The next day, I was considerably less excited, because I was nervous something would go wrong and I would miss the first day altogether. But this time, the flight arrived on time and took off when it was supposed to. We took off and I gazed at Philadelphia below me. It was at that moment I remembered: I'm afraid to fly.

Luck was on my side again as I strained to hear the comforting sounds of Frank (Sinatra if you're asking) singing "Summer Wind" which was distraction enough til I got in the air. I felt the airlines choice to play Frank almost made up for stranding me in my hometown the night before. When I could no longer hear the velvety tones of Francis Albert, I was calm enough not to panic, so I took Jackie Collins out again and began to catch up on the adventures of Lucky Santangelo.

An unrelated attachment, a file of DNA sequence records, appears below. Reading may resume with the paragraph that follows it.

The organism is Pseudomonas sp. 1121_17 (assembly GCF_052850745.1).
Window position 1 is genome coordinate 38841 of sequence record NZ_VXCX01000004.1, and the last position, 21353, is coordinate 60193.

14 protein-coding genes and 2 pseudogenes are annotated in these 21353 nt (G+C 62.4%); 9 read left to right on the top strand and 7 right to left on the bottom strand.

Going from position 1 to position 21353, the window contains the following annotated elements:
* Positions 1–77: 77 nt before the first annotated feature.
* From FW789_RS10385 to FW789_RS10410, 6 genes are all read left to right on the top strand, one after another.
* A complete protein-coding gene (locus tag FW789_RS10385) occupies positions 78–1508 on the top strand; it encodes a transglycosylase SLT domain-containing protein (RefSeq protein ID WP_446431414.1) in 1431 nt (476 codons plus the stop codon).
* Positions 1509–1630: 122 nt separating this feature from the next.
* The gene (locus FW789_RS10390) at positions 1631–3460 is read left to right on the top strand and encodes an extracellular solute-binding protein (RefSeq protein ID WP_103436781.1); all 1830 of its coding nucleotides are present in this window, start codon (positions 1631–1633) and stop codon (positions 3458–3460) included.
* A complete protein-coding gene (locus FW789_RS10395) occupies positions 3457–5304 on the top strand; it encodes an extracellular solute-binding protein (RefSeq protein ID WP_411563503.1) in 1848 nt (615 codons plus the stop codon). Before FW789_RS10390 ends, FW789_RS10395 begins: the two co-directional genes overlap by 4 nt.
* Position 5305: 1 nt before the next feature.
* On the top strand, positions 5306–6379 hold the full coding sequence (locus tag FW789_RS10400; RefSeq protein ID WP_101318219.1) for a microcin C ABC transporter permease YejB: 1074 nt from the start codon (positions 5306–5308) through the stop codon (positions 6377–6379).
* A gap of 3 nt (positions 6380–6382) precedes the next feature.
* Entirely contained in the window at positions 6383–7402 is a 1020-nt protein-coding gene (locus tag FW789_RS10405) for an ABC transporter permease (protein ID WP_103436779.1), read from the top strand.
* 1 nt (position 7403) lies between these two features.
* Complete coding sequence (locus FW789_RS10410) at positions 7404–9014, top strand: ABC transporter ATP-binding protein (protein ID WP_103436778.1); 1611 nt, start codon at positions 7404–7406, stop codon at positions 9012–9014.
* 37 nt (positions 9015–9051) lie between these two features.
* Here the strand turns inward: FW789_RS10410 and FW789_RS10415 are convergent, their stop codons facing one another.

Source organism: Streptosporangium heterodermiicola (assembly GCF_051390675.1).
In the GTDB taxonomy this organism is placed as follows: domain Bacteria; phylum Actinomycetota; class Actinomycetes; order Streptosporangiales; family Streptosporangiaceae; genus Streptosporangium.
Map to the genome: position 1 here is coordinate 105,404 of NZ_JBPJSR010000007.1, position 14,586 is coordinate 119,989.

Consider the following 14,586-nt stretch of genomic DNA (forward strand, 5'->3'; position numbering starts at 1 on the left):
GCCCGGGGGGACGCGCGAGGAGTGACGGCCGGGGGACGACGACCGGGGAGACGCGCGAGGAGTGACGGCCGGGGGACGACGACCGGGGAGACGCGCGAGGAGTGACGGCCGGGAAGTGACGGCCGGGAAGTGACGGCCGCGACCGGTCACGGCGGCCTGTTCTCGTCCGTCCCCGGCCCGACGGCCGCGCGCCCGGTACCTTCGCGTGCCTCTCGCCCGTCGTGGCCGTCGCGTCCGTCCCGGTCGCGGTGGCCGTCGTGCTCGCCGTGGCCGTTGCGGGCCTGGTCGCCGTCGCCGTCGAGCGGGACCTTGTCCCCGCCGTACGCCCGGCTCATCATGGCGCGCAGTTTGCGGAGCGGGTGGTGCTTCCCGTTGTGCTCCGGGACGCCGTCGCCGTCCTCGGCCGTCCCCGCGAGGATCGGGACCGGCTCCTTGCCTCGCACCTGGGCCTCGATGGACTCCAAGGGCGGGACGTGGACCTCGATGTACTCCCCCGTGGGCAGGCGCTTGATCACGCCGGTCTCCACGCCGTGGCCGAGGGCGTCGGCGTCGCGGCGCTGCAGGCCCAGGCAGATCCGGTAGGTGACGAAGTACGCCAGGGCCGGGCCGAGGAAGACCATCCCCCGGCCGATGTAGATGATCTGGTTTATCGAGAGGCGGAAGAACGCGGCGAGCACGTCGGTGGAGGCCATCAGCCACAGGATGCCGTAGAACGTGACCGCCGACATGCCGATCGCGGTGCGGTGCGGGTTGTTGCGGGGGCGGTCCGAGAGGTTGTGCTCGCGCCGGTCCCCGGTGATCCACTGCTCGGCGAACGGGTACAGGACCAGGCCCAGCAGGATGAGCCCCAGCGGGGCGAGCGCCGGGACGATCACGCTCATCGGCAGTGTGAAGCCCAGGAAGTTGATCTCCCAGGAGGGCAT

When we landed safely in Cleveland, eventually, I got off the plane. Waiting to exit a plane is almost as much fun as sitting on the runway waiting to hear how long it will be until takeoff. It's even more fun when an ignorant man puts his full body weight on your bare toes. My sandals will never be the same. I looked at him, wondering how he could not have noticed he crushed my toes! Did he think it was a lump on the floor? I looked at him waiting for him to say, "Excuse me." He did not. So I "accidentally" swung my backpack in his direction as I pushed past him to exit the plane. Bump. Oops! Then to make up for the bad karma, I found a charity box and squeezed in $5 while I was waiting for my connecting flight. I don't want to shock you, but the flight was an hour late.